Needless to say, Roy and I were exhausted. I asked the nurse to take Charlie for the night because we were just so out of it. I thought I would fall right to sleep, but instead I was up for most of the night. I think I was just wired. I rang the nurse around 4:30 AM and asked her to bring Charlie back. I was missing him. He roomed in with us for the rest of our hospital stay.
We were in the hospital until Thursday (Charlie was born on Monday night). I had to stay in bed for 24 hours after the C-section. They removed my catheter on Tuesday night, and I managed to make it to the bathroom on my own with Roy’s help. On Wednesday morning, also with Roy’s help, I was able to take a shower. I was shocked at the state of my body. I had adhesive, not to mention betadine, all over my stomach and upper thighs. My stomach was kind of saggy, but I still looked about four months pregnant. I had marks everywhere that I wasn’t sure about. It was all very strange.
After the best shower ever, I felt almost human again. I also put on makeup that day and it made me feel a million times better. Roy and I decided to walk the halls that afternoon, and once we did that, I was completely over being in the hospital and was ready to go home. That night, we left Charlie with our nurse for a bit and walked to the bottom floor of the hospital. (We were both going stir crazy being in our room, and taking Charlie out of the ward was not an option.) It was slow going, as I had to kind of shuffle along all hunched over, but it was progress.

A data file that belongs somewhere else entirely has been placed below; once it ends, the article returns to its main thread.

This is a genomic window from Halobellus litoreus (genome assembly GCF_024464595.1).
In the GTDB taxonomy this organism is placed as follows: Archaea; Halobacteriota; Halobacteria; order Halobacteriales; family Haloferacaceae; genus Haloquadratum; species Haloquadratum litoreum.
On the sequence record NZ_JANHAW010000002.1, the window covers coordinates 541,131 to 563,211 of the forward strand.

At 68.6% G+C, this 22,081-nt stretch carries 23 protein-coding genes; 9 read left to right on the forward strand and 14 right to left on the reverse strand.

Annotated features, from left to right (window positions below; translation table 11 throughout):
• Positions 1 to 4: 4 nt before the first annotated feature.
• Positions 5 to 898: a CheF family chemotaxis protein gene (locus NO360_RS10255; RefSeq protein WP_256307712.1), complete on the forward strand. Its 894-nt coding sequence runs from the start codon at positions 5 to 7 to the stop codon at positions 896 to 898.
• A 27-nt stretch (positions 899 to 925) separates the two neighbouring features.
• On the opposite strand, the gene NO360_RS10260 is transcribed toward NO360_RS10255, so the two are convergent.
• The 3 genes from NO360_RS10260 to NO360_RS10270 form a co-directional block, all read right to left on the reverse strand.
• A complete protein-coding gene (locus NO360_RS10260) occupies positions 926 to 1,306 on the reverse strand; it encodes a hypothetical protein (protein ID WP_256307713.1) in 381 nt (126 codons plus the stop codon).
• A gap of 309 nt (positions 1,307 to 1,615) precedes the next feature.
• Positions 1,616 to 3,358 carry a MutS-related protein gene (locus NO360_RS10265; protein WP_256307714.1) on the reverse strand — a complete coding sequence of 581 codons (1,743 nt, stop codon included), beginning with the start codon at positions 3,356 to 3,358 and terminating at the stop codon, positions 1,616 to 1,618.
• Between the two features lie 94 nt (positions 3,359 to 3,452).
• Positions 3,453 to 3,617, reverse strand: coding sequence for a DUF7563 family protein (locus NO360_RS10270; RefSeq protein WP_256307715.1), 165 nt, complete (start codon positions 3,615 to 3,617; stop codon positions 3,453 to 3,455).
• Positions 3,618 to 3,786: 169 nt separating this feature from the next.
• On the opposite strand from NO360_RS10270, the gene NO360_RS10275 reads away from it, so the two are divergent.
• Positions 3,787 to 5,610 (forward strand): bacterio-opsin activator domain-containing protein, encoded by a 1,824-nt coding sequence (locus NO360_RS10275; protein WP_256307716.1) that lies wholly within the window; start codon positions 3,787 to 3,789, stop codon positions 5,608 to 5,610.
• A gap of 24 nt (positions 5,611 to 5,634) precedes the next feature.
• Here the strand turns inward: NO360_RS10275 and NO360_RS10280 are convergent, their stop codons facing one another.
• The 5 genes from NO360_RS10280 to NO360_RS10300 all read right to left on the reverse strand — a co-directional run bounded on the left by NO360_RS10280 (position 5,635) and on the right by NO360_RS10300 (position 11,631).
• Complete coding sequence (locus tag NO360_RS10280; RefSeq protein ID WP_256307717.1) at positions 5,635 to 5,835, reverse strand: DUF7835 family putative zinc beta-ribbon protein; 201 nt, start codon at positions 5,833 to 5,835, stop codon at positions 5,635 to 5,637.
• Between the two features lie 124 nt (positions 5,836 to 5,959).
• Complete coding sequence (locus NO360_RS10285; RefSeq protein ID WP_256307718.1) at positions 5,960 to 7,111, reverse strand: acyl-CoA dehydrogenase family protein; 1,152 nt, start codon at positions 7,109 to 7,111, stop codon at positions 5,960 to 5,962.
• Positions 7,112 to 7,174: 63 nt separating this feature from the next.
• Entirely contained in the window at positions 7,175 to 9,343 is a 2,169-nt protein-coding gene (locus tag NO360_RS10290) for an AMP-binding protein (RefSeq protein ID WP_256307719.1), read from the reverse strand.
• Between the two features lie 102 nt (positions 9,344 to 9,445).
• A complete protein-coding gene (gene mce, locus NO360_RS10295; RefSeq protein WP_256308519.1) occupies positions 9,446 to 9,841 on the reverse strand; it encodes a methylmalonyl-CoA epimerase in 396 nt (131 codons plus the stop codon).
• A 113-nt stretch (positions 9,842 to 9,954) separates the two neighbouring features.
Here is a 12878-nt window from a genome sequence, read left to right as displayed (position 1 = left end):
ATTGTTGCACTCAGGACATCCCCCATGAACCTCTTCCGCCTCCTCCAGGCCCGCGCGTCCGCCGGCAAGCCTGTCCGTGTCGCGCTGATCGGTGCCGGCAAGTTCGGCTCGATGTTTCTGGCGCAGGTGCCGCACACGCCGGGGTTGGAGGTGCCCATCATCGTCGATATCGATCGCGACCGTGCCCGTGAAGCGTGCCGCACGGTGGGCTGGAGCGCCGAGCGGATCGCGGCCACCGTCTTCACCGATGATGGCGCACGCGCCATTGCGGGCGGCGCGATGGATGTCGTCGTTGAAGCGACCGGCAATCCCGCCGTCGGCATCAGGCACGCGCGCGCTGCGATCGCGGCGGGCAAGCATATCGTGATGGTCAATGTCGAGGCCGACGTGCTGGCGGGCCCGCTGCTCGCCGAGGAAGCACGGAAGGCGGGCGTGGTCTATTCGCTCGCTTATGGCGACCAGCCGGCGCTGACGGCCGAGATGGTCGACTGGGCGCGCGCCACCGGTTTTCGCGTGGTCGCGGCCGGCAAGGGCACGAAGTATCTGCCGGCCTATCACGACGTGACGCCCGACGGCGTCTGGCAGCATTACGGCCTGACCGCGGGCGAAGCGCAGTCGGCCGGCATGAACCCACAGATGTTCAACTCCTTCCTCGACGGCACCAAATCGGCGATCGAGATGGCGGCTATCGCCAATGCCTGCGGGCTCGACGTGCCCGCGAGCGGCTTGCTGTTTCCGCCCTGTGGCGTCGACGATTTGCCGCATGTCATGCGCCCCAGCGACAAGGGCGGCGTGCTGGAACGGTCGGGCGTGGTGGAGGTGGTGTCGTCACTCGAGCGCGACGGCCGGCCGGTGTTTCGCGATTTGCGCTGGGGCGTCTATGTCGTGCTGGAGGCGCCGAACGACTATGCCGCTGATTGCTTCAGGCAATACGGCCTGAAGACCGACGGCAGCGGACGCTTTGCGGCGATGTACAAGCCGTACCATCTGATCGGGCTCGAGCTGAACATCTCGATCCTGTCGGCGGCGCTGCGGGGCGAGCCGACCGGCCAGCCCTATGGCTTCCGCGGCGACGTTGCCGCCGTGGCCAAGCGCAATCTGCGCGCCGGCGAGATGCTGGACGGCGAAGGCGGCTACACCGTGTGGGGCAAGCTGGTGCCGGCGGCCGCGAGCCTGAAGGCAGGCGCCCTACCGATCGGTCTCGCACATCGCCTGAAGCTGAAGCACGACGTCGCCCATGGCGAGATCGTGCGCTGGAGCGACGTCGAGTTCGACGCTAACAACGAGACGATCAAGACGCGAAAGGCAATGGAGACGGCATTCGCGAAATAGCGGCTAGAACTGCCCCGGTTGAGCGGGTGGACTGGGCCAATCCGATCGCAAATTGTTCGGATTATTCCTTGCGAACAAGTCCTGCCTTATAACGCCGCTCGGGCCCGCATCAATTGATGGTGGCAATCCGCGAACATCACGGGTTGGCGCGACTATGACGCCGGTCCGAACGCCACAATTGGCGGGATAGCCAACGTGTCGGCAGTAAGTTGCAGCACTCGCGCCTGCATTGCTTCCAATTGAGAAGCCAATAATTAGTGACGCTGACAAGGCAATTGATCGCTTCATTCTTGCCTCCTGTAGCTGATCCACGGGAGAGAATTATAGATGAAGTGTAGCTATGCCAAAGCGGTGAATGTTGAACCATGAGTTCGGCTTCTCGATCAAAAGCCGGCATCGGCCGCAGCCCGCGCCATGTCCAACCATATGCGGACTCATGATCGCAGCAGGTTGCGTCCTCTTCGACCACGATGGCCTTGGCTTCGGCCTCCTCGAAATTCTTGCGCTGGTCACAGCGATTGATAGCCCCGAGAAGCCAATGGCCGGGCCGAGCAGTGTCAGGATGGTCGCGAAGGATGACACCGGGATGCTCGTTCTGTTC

On Thursday, both Charlie and I were examined and discharged from the hospital. We drove home and began our new life as a family of three. My mom had been there the entire time we were gone and stayed for a few more days helping us get adjusted. I got to rest a lot, which I really needed.
My body is slowly returning to its pre-pregnancy state. I am still bruised from the IV I had during labor and the first day afterward. I still have some betadine and adhesive on me. I still have stitches, and my incision is still painful sometimes. But I have no more heartburn, swelling, or excessive thirst and appetite. My hands and feet are no longer in constant pain. I have lost 25 of the 30 pounds I put on while I was pregnant. My stomach is very soft and flabby, and I have to wear granny panties because of my incision, but overall, I am really happy to have my body back.
So that, my friends, is my very long birth story - with some general recovery details thrown in. I have deliberately left out how I feel about everything that came to pass to bring Charlie into the world, but that is definitely something I will explore in a later post.
If you got this far, thanks for hanging in there. More to come later!